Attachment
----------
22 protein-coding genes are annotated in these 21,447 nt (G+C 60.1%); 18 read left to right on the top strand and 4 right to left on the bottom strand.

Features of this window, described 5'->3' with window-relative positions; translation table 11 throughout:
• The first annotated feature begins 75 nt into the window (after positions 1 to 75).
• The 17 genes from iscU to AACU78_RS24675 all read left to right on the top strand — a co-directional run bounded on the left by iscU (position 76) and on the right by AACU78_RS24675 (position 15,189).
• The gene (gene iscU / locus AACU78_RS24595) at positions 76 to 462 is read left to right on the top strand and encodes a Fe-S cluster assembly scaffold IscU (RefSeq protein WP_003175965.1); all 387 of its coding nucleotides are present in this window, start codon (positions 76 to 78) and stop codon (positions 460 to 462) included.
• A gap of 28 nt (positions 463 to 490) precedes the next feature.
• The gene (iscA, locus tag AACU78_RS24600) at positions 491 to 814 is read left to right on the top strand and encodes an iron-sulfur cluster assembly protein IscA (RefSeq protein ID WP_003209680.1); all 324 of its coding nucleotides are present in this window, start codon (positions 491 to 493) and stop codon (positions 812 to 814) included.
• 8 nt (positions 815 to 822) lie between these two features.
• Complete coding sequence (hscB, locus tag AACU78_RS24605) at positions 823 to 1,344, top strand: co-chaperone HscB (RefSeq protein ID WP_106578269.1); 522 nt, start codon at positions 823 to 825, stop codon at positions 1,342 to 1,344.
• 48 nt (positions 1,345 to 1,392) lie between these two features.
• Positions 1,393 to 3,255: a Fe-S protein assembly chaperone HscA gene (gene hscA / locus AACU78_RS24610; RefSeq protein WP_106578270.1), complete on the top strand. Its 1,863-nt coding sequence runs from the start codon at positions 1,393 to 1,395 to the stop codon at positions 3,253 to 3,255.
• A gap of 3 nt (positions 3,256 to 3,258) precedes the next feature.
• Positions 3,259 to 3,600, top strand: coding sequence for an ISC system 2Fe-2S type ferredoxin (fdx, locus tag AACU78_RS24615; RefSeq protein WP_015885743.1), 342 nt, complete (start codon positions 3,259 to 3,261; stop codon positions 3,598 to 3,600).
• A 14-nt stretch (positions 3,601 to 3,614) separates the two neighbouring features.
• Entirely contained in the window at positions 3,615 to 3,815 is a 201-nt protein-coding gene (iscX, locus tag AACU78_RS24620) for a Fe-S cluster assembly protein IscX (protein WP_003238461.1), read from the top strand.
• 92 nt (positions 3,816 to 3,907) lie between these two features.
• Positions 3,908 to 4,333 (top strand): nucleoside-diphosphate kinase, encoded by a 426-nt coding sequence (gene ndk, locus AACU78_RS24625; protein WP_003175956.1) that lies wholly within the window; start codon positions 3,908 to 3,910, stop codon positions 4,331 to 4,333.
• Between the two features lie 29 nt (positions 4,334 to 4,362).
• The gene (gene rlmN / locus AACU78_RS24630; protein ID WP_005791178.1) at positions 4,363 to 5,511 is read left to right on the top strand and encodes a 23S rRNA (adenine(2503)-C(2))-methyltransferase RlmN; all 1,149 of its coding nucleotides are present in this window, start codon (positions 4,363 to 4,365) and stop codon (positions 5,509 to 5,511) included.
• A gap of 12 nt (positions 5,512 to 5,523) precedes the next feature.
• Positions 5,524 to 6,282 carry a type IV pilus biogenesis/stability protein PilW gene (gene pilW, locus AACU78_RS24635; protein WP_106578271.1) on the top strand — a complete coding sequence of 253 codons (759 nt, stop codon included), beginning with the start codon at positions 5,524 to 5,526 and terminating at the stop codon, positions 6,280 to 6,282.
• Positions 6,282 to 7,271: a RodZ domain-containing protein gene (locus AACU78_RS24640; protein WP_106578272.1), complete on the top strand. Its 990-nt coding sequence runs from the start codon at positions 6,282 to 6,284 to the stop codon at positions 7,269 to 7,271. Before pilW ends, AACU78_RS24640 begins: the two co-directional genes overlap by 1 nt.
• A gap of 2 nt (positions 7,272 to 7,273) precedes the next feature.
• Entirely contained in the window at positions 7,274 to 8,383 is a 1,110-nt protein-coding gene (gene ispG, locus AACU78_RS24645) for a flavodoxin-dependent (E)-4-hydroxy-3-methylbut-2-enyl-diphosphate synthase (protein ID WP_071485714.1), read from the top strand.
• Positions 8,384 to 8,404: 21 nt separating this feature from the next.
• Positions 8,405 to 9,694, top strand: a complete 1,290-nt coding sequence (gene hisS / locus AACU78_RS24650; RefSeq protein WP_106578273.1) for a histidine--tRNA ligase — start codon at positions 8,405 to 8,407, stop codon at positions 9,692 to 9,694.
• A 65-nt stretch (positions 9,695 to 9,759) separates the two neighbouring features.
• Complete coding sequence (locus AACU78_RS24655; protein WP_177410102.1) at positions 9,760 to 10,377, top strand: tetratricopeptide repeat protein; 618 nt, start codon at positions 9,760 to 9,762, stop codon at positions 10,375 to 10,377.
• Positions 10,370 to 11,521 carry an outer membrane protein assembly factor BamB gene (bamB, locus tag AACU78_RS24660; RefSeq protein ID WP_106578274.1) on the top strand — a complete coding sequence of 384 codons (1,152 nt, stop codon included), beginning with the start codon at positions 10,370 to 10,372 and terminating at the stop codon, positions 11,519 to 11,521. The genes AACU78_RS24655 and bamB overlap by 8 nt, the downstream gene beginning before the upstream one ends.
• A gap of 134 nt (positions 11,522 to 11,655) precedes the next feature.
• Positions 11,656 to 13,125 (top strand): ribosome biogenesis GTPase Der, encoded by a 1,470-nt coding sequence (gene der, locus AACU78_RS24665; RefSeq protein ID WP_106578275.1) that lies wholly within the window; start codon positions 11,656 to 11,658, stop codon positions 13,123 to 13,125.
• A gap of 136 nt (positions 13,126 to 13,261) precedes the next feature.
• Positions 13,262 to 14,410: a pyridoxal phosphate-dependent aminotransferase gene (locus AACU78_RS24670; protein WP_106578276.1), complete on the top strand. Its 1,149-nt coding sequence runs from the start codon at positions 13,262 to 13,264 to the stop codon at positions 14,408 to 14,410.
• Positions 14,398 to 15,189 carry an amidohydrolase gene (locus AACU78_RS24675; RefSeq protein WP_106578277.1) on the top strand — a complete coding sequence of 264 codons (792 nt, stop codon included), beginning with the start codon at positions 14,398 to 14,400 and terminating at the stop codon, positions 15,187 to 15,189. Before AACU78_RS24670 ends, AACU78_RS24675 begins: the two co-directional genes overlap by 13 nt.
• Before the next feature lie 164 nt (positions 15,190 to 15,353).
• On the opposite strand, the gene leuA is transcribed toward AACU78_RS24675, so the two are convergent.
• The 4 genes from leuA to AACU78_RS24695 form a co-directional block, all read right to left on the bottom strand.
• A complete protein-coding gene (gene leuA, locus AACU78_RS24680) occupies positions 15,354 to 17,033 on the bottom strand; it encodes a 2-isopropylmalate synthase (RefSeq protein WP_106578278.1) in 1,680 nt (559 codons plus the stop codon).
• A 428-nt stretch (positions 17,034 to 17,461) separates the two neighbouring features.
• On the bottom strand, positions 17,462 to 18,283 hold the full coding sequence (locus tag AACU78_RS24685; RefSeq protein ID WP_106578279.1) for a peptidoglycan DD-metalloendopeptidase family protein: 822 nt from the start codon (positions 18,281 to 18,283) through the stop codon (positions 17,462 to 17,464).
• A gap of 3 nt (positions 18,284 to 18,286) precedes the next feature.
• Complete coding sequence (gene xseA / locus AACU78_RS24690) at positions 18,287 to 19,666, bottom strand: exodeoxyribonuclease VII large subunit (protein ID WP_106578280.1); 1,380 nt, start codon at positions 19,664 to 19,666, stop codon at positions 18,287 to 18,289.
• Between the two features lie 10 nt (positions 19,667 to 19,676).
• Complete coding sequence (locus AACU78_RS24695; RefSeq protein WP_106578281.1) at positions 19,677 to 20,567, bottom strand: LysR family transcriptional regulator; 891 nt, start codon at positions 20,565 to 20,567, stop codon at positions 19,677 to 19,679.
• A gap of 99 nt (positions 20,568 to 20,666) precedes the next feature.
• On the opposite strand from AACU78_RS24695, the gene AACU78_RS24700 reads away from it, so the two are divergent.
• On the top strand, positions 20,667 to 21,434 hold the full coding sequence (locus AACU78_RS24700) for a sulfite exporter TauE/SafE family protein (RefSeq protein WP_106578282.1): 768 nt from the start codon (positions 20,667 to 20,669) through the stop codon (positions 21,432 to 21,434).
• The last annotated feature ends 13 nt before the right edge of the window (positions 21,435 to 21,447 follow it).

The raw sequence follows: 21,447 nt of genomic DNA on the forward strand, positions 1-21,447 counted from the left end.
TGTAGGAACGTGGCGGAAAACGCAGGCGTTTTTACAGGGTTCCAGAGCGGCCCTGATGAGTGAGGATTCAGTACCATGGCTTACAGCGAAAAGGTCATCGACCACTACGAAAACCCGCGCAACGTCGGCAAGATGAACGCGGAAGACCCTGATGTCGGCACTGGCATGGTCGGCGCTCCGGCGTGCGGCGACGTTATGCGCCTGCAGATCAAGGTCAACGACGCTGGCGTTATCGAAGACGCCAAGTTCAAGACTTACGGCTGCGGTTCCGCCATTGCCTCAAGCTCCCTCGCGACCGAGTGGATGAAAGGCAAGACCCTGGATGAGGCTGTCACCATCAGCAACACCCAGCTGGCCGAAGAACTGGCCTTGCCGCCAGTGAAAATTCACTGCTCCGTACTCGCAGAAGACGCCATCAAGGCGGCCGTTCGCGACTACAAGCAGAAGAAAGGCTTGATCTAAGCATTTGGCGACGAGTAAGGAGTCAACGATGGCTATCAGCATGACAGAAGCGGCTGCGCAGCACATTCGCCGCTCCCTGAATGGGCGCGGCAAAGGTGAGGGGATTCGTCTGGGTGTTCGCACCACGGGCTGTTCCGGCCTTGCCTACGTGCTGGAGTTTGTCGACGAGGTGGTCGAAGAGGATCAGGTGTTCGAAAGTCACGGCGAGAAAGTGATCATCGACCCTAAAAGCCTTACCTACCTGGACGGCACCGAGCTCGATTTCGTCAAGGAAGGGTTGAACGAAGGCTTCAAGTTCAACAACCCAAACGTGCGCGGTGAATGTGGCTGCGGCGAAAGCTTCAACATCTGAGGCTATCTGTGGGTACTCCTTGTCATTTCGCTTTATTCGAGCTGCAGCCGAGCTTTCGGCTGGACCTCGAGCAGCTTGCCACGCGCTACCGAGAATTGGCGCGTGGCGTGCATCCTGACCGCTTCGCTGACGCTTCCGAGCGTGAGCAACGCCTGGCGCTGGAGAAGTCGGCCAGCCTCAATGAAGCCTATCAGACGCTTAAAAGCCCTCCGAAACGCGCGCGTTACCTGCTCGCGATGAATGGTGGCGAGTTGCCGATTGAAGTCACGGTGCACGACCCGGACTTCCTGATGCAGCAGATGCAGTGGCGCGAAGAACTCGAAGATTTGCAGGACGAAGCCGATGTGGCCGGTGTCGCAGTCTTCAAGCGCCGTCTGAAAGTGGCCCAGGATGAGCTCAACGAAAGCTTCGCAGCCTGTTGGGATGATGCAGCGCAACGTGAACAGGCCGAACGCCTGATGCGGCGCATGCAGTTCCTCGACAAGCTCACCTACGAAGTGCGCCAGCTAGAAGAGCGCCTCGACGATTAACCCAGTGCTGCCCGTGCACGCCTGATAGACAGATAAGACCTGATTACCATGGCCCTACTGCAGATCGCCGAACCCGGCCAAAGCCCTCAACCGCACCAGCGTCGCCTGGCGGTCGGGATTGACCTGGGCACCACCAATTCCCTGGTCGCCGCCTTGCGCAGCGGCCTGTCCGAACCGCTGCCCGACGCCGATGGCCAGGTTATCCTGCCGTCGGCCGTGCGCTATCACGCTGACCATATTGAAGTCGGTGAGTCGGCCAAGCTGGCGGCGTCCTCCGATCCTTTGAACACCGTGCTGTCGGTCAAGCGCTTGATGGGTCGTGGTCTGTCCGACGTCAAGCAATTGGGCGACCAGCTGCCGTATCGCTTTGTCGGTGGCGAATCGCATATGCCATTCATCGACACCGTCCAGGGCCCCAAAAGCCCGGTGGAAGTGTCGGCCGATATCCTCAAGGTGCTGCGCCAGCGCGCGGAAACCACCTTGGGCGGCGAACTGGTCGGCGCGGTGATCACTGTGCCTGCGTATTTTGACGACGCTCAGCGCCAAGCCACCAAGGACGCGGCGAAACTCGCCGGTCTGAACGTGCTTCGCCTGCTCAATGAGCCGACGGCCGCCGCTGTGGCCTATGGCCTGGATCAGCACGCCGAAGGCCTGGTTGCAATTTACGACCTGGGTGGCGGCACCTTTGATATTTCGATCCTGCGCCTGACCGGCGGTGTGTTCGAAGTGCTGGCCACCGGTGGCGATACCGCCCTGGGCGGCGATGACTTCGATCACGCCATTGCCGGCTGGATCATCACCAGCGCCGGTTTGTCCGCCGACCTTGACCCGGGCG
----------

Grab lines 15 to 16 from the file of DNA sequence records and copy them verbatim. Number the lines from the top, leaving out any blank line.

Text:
• Entirely contained in the window at positions 3,615 to 3,815 is a 201-nt protein-coding gene (iscX, locus tag AACU78_RS24620) for a Fe-S cluster assembly protein IscX (protein WP_003238461.1), read from the top strand.
• 92 nt (positions 3,816 to 3,907) lie between these two features.